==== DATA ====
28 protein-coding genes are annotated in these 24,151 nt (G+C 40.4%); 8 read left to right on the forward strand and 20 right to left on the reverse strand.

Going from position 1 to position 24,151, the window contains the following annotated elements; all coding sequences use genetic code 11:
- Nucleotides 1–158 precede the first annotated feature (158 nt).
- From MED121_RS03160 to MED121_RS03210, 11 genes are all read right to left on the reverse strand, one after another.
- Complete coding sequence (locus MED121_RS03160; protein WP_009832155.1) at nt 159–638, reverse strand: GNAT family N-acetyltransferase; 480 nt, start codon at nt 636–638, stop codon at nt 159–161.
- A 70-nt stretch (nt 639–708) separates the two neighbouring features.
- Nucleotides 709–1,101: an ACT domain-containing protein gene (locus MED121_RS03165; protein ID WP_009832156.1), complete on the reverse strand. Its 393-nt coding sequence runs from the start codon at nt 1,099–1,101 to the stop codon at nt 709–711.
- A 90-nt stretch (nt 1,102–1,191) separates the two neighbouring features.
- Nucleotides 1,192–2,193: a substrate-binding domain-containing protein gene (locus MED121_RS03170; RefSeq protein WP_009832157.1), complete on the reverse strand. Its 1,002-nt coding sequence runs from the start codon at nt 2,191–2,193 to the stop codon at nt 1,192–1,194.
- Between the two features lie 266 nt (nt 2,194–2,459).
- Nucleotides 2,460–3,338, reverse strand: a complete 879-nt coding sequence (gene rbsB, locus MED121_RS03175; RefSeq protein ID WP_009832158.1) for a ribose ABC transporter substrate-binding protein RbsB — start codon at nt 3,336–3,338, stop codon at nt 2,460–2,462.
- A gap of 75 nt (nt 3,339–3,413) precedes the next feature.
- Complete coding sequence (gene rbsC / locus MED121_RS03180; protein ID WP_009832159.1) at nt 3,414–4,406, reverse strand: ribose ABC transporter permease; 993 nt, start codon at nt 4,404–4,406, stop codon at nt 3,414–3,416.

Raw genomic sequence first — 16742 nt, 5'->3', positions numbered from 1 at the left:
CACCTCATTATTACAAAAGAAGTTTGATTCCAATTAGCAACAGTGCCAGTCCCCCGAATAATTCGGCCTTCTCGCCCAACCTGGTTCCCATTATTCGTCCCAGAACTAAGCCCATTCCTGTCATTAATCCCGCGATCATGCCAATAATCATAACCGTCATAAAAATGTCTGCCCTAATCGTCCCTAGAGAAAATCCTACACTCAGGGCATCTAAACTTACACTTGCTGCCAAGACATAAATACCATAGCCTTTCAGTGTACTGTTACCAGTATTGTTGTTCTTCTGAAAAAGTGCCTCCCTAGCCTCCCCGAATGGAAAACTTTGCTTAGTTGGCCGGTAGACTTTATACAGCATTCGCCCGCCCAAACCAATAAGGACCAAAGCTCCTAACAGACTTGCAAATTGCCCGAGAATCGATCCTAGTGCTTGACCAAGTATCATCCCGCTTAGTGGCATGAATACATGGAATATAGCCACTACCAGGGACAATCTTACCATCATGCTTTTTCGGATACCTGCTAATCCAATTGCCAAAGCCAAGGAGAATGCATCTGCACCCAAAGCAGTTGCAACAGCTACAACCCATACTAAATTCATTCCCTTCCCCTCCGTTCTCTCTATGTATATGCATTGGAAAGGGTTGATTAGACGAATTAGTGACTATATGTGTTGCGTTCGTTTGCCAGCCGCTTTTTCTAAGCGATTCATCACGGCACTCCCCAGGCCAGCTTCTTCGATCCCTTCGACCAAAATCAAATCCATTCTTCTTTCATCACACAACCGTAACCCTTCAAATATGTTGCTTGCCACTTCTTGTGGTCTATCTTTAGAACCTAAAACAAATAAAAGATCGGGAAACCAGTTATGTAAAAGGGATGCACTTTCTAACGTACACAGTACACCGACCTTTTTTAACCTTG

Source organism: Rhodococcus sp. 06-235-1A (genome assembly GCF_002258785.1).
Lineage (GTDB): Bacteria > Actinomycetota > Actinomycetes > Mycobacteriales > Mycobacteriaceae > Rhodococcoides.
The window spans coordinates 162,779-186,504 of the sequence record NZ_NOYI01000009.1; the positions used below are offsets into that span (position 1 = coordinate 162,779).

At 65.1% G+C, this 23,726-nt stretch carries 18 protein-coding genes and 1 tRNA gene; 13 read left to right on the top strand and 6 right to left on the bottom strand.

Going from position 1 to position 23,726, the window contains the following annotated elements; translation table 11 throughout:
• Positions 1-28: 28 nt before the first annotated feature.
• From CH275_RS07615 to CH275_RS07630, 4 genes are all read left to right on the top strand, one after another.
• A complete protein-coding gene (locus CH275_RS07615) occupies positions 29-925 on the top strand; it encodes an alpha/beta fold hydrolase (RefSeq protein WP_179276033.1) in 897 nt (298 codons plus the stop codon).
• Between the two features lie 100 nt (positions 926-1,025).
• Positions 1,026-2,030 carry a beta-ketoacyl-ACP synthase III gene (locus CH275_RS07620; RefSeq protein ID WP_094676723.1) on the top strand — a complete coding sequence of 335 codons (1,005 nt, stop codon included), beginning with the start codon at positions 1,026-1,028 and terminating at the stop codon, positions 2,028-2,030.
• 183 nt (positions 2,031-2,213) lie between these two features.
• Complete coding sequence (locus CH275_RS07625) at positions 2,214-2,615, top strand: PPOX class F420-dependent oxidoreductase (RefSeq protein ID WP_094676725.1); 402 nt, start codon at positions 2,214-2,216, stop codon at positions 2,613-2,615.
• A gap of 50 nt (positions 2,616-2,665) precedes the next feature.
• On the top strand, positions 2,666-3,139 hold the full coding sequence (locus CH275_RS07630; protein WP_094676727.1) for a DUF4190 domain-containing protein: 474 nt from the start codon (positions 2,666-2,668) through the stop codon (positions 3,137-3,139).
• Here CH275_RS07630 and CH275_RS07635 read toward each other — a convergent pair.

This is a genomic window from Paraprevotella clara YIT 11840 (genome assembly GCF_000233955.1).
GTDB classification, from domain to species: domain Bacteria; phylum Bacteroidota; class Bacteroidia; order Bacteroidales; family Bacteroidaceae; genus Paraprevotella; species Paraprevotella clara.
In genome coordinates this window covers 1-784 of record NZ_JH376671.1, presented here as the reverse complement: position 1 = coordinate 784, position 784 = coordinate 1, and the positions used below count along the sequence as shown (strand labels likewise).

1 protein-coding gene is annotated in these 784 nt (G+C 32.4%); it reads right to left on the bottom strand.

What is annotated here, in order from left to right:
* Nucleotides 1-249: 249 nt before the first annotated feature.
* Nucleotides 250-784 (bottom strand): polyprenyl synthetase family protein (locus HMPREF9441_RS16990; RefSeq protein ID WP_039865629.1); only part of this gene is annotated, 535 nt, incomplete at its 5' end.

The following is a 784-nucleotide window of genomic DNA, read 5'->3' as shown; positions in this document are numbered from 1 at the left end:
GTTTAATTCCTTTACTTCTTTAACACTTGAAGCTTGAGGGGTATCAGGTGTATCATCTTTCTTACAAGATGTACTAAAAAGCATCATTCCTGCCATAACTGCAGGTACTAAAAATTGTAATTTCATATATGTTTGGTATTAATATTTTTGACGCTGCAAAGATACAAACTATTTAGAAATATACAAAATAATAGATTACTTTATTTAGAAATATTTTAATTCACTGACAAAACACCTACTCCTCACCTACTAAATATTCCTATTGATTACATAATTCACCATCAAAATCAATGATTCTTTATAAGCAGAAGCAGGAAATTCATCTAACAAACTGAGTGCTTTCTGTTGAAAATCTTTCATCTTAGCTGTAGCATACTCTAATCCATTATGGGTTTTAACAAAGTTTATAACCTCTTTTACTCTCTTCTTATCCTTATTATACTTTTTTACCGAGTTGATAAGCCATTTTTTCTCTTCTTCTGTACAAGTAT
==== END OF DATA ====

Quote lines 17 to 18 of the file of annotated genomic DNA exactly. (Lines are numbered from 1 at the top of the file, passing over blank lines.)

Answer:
Lineage (GTDB): Bacteria > Actinomycetota > Actinomycetes > Mycobacteriales > Mycobacteriaceae > Rhodococcoides.
The window spans coordinates 162,779-186,504 of the sequence record NZ_NOYI01000009.1; the positions used below are offsets into that span (position 1 = coordinate 162,779).